Friday, January 15, 2021Volume 2, Issue 3 “You’re looking for a mispriced gamble. That’s what investing is. And you have to know enough to know whether the gamble is mispriced. That’s value investing.” — Charlie Munger Something of Value by Howard Marks,
According to the Financial Times, Google is planning to construct a price index that could eventually serve as an alternative to official government statistics. While the Google Price Index (GPI) is still a work in progress and only tracks web-traded goods, the potential for expansion into other sectors of the economy could provide a more complete picture of inflation in the future. If fully developed, the GPI may keep government statistics honest in periods of higher inflation.
Warren Buffett is not buying into projections of an imminent “double dip” recession and sees a broad based economic recovery ahead. Berkshire Hathaway’s diverse collection of operating companies gives Mr. Buffett a unique view into the health of the overall economy and he has frequently commented on overall economic conditions over the past few years. Read this article for more details.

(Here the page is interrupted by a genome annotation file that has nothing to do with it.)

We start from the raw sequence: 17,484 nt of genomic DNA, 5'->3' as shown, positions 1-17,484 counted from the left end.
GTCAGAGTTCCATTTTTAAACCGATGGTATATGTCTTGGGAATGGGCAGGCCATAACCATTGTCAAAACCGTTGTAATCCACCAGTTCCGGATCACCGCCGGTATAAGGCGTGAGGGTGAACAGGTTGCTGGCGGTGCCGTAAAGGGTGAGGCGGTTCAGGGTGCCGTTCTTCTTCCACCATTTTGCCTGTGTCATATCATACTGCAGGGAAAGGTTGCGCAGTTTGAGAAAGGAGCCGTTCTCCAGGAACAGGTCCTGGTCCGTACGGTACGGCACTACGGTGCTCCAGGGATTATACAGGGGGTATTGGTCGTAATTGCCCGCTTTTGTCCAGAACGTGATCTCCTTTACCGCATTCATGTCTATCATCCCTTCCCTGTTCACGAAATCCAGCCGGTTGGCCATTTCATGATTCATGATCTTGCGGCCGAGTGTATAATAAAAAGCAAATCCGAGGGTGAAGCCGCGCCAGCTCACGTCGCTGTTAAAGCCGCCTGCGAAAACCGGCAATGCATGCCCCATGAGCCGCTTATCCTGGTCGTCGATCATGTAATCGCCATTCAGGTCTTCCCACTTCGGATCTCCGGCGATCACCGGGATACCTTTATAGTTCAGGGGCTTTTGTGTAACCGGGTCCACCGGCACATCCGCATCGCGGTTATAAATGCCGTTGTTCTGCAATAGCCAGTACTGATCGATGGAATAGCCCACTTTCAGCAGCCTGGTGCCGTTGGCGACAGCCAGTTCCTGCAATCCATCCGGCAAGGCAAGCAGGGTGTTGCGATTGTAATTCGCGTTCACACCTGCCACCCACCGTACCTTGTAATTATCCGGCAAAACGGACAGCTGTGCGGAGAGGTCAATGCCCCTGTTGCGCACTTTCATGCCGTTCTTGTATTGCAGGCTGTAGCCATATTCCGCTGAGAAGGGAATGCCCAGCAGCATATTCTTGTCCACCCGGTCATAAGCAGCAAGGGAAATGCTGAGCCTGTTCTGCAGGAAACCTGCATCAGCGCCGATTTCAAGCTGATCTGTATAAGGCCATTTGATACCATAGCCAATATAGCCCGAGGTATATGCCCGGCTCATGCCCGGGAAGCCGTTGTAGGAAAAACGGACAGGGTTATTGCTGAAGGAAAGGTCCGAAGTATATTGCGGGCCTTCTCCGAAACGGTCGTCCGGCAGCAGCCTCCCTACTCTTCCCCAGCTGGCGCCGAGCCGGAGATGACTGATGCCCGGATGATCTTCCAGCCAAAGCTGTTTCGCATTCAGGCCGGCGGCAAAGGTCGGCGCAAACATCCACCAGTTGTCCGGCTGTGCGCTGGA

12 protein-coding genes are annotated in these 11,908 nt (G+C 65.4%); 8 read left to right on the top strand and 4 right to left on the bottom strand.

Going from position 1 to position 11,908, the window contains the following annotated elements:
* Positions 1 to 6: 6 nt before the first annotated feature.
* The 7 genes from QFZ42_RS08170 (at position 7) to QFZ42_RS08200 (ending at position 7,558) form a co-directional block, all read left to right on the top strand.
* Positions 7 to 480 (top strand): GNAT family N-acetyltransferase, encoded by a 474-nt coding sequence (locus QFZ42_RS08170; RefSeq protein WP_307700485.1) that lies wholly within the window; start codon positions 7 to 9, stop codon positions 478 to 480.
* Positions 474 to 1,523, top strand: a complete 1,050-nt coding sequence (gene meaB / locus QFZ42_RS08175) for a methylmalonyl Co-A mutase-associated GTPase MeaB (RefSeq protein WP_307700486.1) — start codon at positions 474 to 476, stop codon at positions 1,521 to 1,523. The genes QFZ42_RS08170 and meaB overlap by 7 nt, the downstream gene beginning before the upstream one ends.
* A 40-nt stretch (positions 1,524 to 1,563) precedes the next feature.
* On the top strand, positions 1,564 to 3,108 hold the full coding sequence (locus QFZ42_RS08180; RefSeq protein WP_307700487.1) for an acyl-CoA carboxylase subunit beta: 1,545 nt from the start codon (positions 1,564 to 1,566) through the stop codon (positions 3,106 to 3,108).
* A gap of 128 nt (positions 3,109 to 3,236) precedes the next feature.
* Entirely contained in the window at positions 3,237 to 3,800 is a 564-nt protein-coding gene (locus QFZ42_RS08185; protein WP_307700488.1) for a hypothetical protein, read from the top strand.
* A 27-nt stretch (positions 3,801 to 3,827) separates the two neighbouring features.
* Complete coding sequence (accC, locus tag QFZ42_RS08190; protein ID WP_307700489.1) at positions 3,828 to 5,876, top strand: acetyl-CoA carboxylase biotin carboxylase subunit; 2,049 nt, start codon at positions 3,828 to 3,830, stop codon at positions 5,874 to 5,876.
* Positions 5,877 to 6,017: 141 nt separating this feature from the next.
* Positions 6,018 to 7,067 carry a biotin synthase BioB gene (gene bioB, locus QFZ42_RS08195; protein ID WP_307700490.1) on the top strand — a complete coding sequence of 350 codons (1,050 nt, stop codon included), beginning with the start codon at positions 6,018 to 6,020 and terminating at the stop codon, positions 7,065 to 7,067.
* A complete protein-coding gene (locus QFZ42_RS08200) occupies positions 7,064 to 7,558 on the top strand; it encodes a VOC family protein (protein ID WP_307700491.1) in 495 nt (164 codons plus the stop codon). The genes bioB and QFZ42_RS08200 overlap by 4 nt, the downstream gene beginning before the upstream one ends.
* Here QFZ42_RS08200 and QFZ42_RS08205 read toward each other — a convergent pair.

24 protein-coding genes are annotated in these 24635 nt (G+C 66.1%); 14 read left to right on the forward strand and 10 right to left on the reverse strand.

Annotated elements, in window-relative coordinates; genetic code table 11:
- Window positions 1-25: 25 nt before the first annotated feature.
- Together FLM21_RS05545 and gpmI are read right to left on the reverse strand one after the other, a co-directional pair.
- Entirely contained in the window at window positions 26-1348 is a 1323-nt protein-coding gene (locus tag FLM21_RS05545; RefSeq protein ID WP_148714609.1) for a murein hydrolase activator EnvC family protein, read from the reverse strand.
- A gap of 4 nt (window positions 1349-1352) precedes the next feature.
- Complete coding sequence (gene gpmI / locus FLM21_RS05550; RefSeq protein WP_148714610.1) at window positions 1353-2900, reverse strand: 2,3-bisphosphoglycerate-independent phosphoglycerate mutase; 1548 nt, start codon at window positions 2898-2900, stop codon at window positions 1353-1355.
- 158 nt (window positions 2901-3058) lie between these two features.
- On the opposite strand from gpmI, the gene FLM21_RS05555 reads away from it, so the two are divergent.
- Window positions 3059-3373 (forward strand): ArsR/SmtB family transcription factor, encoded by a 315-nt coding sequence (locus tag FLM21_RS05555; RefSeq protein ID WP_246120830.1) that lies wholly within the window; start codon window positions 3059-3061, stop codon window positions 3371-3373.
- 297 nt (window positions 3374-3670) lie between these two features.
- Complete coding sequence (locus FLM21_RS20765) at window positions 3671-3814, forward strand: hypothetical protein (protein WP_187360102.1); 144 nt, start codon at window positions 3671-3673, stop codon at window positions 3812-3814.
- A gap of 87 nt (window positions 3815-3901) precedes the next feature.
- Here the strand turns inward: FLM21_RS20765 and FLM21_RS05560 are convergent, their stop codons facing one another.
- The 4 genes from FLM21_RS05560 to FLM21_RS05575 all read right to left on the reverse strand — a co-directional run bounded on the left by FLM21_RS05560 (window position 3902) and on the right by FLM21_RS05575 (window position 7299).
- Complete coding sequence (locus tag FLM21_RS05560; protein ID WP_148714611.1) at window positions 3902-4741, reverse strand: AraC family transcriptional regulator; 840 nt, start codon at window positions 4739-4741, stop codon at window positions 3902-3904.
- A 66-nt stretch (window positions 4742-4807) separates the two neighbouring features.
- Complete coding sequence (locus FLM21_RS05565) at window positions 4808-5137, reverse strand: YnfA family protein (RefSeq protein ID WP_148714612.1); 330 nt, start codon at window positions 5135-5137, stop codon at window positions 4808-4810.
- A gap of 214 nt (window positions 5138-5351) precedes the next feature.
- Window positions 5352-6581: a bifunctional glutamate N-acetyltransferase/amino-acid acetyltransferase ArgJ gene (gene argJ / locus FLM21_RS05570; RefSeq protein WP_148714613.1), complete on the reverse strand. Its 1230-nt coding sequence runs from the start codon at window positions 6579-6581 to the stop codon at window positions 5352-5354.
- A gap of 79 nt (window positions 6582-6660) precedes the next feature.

Prem Watsa, Chairman and CEO of Fairfax Financial, has made a bold bet on falling prices over the next decade according to an article in The Wall Street Journal. Fairfax Financial is an insurance company based in Canada which many have compared to Warren Buffett’s Berkshire Hathaway due to Mr. Watsa’s impressive long term track record. Fairfax posted very strong results in 2007 and 2008 due to large gains in equity hedges and credit default swaps that were taken based on Mr. Watsa’s correct reading of the economy ahead of the Great Recession. Read this article for more details.
Kansas City Federal Reserve President Thomas M. Hoenig has been a voice in the wilderness for some time. Mr. Hoenig was the only dissenter of the policy action at the January meeting of the Federal Open Market Committee because he believes that economic and financial conditions no longer warrant the Federal Reserve’s commitment to keep the federal funds rate at “exceptionally low” levels for an extended period of time. Last year, Mr. Hoenig gave a speech outlining alternatives to the “too big to fail” doctrine that has become conventional wisdom in Washington. Read this article for Mr. Hoenig’s current views and a link to a recent speech.